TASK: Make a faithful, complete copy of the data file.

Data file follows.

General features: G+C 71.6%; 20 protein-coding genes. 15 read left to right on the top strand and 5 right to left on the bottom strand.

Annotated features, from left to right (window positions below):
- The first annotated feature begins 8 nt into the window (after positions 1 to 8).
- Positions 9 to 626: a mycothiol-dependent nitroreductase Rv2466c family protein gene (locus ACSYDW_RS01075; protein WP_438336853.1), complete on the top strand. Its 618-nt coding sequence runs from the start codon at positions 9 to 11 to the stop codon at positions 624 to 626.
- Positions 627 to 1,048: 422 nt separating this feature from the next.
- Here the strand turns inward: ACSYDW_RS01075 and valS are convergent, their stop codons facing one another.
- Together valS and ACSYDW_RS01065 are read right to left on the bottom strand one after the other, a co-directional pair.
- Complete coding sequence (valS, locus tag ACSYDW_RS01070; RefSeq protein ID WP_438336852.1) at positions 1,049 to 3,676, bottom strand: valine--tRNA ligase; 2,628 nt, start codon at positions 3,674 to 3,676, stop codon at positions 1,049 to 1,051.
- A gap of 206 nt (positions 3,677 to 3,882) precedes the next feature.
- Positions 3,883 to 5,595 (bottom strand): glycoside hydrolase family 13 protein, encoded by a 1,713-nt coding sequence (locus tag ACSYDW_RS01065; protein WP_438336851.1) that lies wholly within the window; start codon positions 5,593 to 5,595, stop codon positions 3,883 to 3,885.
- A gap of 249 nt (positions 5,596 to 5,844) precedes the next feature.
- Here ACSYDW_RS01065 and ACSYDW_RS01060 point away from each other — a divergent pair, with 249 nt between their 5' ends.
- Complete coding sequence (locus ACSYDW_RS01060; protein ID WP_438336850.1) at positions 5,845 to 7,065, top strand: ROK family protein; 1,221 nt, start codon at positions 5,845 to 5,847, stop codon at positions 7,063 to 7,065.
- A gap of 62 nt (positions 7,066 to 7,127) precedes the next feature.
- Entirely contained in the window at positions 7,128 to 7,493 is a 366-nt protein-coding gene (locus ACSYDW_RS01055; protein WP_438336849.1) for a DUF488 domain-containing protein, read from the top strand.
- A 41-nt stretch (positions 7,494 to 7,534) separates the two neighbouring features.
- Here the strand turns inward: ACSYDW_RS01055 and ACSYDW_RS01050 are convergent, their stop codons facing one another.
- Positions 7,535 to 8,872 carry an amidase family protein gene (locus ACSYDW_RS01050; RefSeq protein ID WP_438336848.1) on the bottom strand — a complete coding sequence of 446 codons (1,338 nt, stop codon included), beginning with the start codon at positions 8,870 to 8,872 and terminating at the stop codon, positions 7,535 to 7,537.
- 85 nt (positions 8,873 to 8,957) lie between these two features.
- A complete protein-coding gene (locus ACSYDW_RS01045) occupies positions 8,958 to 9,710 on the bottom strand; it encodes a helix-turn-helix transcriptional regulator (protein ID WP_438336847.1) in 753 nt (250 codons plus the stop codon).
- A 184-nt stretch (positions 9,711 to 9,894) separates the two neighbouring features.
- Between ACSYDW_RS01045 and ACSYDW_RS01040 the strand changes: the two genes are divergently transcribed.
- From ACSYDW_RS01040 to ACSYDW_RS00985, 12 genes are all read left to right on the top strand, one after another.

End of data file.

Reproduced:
General features: G+C 71.6%; 20 protein-coding genes. 15 read left to right on the top strand and 5 right to left on the bottom strand.

Annotated features, from left to right (window positions below):
- The first annotated feature begins 8 nt into the window (after positions 1 to 8).
- Positions 9 to 626: a mycothiol-dependent nitroreductase Rv2466c family protein gene (locus ACSYDW_RS01075; protein WP_438336853.1), complete on the top strand. Its 618-nt coding sequence runs from the start codon at positions 9 to 11 to the stop codon at positions 624 to 626.
- Positions 627 to 1,048: 422 nt separating this feature from the next.
- Here the strand turns inward: ACSYDW_RS01075 and valS are convergent, their stop codons facing one another.
- Together valS and ACSYDW_RS01065 are read right to left on the bottom strand one after the other, a co-directional pair.
- Complete coding sequence (valS, locus tag ACSYDW_RS01070; RefSeq protein ID WP_438336852.1) at positions 1,049 to 3,676, bottom strand: valine--tRNA ligase; 2,628 nt, start codon at positions 3,674 to 3,676, stop codon at positions 1,049 to 1,051.
- A gap of 206 nt (positions 3,677 to 3,882) precedes the next feature.
- Positions 3,883 to 5,595 (bottom strand): glycoside hydrolase family 13 protein, encoded by a 1,713-nt coding sequence (locus tag ACSYDW_RS01065; protein WP_438336851.1) that lies wholly within the window; start codon positions 5,593 to 5,595, stop codon positions 3,883 to 3,885.
- A gap of 249 nt (positions 5,596 to 5,844) precedes the next feature.
- Here ACSYDW_RS01065 and ACSYDW_RS01060 point away from each other — a divergent pair, with 249 nt between their 5' ends.
- Complete coding sequence (locus ACSYDW_RS01060; protein ID WP_438336850.1) at positions 5,845 to 7,065, top strand: ROK family protein; 1,221 nt, start codon at positions 5,845 to 5,847, stop codon at positions 7,063 to 7,065.
- A gap of 62 nt (positions 7,066 to 7,127) precedes the next feature.
- Entirely contained in the window at positions 7,128 to 7,493 is a 366-nt protein-coding gene (locus ACSYDW_RS01055; protein WP_438336849.1) for a DUF488 domain-containing protein, read from the top strand.
- A 41-nt stretch (positions 7,494 to 7,534) separates the two neighbouring features.
- Here the strand turns inward: ACSYDW_RS01055 and ACSYDW_RS01050 are convergent, their stop codons facing one another.
- Positions 7,535 to 8,872 carry an amidase family protein gene (locus ACSYDW_RS01050; RefSeq protein ID WP_438336848.1) on the bottom strand — a complete coding sequence of 446 codons (1,338 nt, stop codon included), beginning with the start codon at positions 8,870 to 8,872 and terminating at the stop codon, positions 7,535 to 7,537.
- 85 nt (positions 8,873 to 8,957) lie between these two features.
- A complete protein-coding gene (locus ACSYDW_RS01045) occupies positions 8,958 to 9,710 on the bottom strand; it encodes a helix-turn-helix transcriptional regulator (protein ID WP_438336847.1) in 753 nt (250 codons plus the stop codon).
- A 184-nt stretch (positions 9,711 to 9,894) separates the two neighbouring features.
- Between ACSYDW_RS01045 and ACSYDW_RS01040 the strand changes: the two genes are divergently transcribed.
- From ACSYDW_RS01040 to ACSYDW_RS00985, 12 genes are all read left to right on the top strand, one after another.